• I have to go with Stacey on this one, Geoff. Differentiation just to get out should not be a goal unto itself. If something new is truly better and will truly have greater impact on social good, then by all means do something new. But otherwise, look to see who’s out there that you might work with, whose mission could be leveraged by your innovation. It’s a very crowded world out there, particularly social media. Let’s start pulling together and cutting out the redundancy that waters down our efforts.

    • While I appreciate the desire to see more teaming, I think the reality of the sector is that you have different organizations competing to achieve things. Does that mean we need all of these players? No, but it is the field, and that’s not going to change.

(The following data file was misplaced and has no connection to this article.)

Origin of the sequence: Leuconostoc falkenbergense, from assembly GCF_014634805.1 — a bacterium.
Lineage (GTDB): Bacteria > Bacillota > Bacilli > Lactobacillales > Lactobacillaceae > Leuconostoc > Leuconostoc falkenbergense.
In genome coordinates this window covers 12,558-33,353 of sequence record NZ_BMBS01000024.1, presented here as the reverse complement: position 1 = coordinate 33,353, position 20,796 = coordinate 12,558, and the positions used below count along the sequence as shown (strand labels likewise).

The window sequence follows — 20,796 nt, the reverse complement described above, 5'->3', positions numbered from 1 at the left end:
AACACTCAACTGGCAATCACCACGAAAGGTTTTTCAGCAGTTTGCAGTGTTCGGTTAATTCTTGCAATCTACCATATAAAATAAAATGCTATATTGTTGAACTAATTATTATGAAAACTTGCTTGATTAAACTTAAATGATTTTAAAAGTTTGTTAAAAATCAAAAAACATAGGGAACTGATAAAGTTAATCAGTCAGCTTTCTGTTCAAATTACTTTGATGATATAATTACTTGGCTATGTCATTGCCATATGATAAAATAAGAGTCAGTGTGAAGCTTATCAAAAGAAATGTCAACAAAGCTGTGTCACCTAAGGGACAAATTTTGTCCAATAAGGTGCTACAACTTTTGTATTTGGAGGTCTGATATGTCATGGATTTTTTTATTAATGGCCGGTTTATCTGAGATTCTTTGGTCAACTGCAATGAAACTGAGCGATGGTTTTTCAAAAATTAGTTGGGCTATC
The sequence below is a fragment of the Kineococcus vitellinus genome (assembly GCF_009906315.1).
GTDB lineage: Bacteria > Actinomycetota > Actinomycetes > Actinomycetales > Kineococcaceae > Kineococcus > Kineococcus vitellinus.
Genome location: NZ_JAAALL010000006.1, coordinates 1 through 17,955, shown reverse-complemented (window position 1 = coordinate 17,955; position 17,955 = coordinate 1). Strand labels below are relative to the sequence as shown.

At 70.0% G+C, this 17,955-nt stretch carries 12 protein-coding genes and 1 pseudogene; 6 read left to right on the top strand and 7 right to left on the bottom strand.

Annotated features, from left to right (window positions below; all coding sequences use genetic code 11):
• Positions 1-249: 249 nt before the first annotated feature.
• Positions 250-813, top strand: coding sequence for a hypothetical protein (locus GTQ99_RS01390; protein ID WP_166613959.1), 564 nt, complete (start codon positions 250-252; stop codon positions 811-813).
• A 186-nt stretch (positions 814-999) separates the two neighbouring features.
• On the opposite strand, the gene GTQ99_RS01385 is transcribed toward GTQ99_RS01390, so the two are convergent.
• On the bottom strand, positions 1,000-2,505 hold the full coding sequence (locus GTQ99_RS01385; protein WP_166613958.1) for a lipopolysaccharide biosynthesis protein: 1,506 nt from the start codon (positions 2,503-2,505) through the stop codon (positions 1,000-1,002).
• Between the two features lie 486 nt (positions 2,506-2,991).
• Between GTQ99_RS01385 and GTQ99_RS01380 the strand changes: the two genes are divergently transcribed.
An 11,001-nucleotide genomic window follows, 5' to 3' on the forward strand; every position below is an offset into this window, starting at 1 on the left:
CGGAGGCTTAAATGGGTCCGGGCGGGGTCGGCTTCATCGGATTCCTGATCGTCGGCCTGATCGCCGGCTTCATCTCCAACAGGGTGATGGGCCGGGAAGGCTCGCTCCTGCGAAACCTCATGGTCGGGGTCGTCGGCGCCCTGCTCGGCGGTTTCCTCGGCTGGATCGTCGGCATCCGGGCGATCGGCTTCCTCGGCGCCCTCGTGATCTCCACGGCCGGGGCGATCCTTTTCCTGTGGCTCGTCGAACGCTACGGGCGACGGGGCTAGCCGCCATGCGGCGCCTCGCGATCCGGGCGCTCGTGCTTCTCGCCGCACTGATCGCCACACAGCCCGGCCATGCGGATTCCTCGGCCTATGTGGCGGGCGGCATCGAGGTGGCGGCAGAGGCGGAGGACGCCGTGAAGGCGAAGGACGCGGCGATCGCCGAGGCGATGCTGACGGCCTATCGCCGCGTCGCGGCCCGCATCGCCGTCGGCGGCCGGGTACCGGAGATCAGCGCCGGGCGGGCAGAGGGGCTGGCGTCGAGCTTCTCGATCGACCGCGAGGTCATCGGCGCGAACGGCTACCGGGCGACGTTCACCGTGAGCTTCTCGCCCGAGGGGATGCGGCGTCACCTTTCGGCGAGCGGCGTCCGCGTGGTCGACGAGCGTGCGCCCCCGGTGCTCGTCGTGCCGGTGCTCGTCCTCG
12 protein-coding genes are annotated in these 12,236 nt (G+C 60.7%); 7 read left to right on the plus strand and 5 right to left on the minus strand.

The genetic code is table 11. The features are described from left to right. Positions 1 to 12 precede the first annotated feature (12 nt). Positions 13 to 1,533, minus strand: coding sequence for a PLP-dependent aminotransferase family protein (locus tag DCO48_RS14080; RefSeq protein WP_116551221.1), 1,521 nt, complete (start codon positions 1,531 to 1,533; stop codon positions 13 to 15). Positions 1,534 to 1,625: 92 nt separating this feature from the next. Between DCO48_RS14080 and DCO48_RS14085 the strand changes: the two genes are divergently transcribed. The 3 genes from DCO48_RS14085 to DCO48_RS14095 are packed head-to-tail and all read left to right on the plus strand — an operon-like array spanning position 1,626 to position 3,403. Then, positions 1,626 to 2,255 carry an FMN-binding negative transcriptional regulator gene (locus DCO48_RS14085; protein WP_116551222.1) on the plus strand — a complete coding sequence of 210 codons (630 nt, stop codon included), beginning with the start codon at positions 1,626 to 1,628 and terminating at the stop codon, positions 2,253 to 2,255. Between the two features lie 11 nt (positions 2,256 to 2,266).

And I disagree that teaming via an innovation mission will create the results we’re looking for. As I have said to Stacey in the past socialist and over regulated structures have not succeeded historically to achieve this Utopian vision. I need a more compelling argument to move towards this direction than poo-pooing competitive innovation.

  • Pingback:In 2011, Increase Your Prospects With Better Differentiation | Career Management Alliance Blog

    […] differentiated and attractive? Hard to know, right? But knowing is increasingly critical. In a sea of sameness, only the truly differentiated stand out. It’s as true of job candidates as it is of products. Of […]

Comments are closed